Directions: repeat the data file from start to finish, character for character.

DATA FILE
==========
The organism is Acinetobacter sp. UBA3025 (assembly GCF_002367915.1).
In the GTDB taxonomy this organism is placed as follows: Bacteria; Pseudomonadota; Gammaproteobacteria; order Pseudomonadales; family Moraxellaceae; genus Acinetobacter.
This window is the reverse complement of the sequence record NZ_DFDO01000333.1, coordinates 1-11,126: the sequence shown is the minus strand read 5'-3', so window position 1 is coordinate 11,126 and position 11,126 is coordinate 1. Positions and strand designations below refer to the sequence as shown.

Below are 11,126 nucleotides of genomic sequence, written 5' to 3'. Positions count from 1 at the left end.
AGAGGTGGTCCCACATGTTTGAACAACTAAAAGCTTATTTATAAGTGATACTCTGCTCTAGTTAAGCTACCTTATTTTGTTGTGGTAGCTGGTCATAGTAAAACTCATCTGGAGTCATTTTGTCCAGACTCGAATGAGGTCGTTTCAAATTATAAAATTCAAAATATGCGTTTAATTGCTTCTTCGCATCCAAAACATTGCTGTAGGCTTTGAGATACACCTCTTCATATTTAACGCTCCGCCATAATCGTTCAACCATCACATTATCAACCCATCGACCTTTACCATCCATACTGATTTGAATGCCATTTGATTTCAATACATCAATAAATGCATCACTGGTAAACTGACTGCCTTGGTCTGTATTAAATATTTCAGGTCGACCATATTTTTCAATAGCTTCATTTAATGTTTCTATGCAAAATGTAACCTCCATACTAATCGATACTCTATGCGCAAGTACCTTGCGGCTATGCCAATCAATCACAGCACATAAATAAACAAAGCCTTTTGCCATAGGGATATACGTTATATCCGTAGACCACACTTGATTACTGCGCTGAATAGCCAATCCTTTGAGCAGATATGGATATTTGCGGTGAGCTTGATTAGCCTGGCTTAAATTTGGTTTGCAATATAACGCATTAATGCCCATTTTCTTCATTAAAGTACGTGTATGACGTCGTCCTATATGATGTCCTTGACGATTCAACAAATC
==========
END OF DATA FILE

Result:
The organism is Acinetobacter sp. UBA3025 (assembly GCF_002367915.1).
In the GTDB taxonomy this organism is placed as follows: Bacteria; Pseudomonadota; Gammaproteobacteria; order Pseudomonadales; family Moraxellaceae; genus Acinetobacter.
This window is the reverse complement of the sequence record NZ_DFDO01000333.1, coordinates 1-11,126: the sequence shown is the minus strand read 5'-3', so window position 1 is coordinate 11,126 and position 11,126 is coordinate 1. Positions and strand designations below refer to the sequence as shown.

Below are 11,126 nucleotides of genomic sequence, written 5' to 3'. Positions count from 1 at the left end.
AGAGGTGGTCCCACATGTTTGAACAACTAAAAGCTTATTTATAAGTGATACTCTGCTCTAGTTAAGCTACCTTATTTTGTTGTGGTAGCTGGTCATAGTAAAACTCATCTGGAGTCATTTTGTCCAGACTCGAATGAGGTCGTTTCAAATTATAAAATTCAAAATATGCGTTTAATTGCTTCTTCGCATCCAAAACATTGCTGTAGGCTTTGAGATACACCTCTTCATATTTAACGCTCCGCCATAATCGTTCAACCATCACATTATCAACCCATCGACCTTTACCATCCATACTGATTTGAATGCCATTTGATTTCAATACATCAATAAATGCATCACTGGTAAACTGACTGCCTTGGTCTGTATTAAATATTTCAGGTCGACCATATTTTTCAATAGCTTCATTTAATGTTTCTATGCAAAATGTAACCTCCATACTAATCGATACTCTATGCGCAAGTACCTTGCGGCTATGCCAATCAATCACAGCACATAAATAAACAAAGCCTTTTGCCATAGGGATATACGTTATATCCGTAGACCACACTTGATTACTGCGCTGAATAGCCAATCCTTTGAGCAGATATGGATATTTGCGGTGAGCTTGATTAGCCTGGCTTAAATTTGGTTTGCAATATAACGCATTAATGCCCATTTTCTTCATTAAAGTACGTGTATGACGTCGTCCTATATGATGTCCTTGACGATTCAACAAATC